This was it. This was the last straw.
Mediocrity is one thing– Ducks fans are used to that, and it doesn’t bother us as much as it would at a school that actually takes pride in its athletic programs– but Mike Bellotti has allowed this team to regress to the point where they’re just plain bad. The Ducks were beat by a Mountain West team by 30 points. And it wasn’t even that close. Oregon was out-coached and out-played in just about every aspect of the game, despite having two high-priced coordinators and one of the most talented rosters in the Pac-10.
The players looked unprepared and unmotivated. The coaches appeared confused. Maybe they thought the Ducks were playing Portland State again. Maybe the paint on the new helmets released some sort of intoxicant upon contact. Or maybe it was a late Wednesday night at Sheri’s Ranch. Whatever the case, they seemed only mildly aware that there was a football game taking place in which they were supposed to participate.
The offensive playcalling was particularly awful– I wouldn’t trust Gary Crowton to teach a newborn how to cry. This is the second year in a row where his high school junior varsity gimmick offensive schemes have been routinely exposed by teams with real, live coaches. Here’s a goddamn pro-tip, Crowton: When your Wide Receivers and Running Backs are far superior athletically than the other team’s defensive backs, you throw the fucking ball deep. You don’t call quick screens, you don’t call quick outs, and you don’t run the option with a quarterback who’s been sitting on the sidelines. You throw the ball deep like your quarterback is Sexy Rexy. Or hell, you have two very good Running Backs. Line up in the I and pound the ball down their throats.
Gimmick offenses are often used by teams with glaring positional weaknesses like slow Wide Receivers, a porous offensive line, or a low-quality Running Back. Teams with superior talent like the Ducks shouldn’t ever have to resort to permanent gimmicks– they should be able to outrun or outbruise teams like BYU. Gimmick offenses wouldn’t be gimmicks if they actually worked on a regular basis against competent teams.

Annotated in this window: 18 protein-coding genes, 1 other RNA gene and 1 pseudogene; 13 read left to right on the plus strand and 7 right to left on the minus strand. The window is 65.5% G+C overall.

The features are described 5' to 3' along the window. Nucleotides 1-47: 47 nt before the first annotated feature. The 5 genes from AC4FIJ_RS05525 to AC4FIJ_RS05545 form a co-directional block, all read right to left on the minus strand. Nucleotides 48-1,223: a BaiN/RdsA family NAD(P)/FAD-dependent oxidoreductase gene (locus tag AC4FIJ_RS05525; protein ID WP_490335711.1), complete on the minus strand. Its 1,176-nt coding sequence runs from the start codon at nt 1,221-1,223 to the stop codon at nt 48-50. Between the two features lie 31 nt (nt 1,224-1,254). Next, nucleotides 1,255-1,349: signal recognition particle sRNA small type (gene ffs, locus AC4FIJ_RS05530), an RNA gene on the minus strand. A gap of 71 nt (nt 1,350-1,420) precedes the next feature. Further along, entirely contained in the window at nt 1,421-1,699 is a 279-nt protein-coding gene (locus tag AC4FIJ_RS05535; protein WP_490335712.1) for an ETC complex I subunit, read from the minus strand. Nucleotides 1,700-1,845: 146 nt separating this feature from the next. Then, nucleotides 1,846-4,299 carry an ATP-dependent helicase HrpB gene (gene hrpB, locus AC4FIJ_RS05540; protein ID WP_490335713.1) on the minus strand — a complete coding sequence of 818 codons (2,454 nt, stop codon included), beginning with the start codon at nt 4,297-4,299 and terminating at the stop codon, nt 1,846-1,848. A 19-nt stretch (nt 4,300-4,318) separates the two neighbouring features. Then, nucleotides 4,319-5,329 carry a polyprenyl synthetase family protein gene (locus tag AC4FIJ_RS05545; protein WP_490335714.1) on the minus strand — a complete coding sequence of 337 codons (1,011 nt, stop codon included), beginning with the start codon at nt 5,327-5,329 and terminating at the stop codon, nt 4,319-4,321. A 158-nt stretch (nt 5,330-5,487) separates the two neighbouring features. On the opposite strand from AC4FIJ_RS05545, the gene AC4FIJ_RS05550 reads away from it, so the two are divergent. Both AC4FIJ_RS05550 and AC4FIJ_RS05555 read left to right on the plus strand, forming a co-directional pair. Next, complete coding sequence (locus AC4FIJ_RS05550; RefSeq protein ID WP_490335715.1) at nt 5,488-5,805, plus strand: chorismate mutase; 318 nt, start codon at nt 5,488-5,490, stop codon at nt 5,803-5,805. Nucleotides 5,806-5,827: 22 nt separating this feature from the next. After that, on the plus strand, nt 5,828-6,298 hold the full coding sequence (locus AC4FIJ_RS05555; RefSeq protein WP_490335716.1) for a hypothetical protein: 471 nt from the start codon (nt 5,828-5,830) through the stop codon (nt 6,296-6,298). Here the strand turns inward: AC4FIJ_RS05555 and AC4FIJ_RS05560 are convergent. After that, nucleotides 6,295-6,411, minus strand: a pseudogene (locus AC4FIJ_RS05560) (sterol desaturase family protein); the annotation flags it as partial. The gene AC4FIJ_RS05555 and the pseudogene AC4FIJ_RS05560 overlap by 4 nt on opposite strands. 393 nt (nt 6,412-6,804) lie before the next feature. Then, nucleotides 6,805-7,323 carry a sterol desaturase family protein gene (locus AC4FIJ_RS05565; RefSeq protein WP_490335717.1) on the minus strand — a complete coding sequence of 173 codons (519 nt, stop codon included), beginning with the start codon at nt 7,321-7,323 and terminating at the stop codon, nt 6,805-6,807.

And speaking of superior talent, the immense talents of both Dennis Dixon and (gasp) Brady Leaf has been utterly wasted by Bellotti and Crowton. Both of these quarterbacks would have been good enough to start for all but two Pac-10 teams this year. But Bellotti never committed to just one of them as he should (and any competent coach would) have. In the two bowl games of their era he has played roulette with the position, virtually guaranteeing that every drive would be helmed by a quarterback deprived of rhythm and confidence. It’s as if he’s been coaching to not hurt either Quarterback’s feelings.
Basically, it’s time for a change when your team hasn’t won a bowl game in four years and has been outscored 56-140 in the last four games of the season. Mike Bellotti appears to have lost the ability to prepare, motivate, and make adjustments to his team. At the very least, Crowton should be fired and the Defensive Coordinator position evaluated. Losing isn’t good, but it is tolerable if your team plays superior opponents or remains competitive throughout games. Losing because your coaching staff is unprepared and befuddled is absolutely unacceptable for any self-respecting collegiate program. This is why coaches like Larry Coker and Walt Harris are fired, not patted on the back and asked to try a lil’ bit harder next year. The administration must take action during the offseason if they want Oregon to be known as something more than “that team with the horrible day-glow uniforms,” because getting blown out by religious teams from garbage conferences isn’t exactly going to help bring in donors or recruits.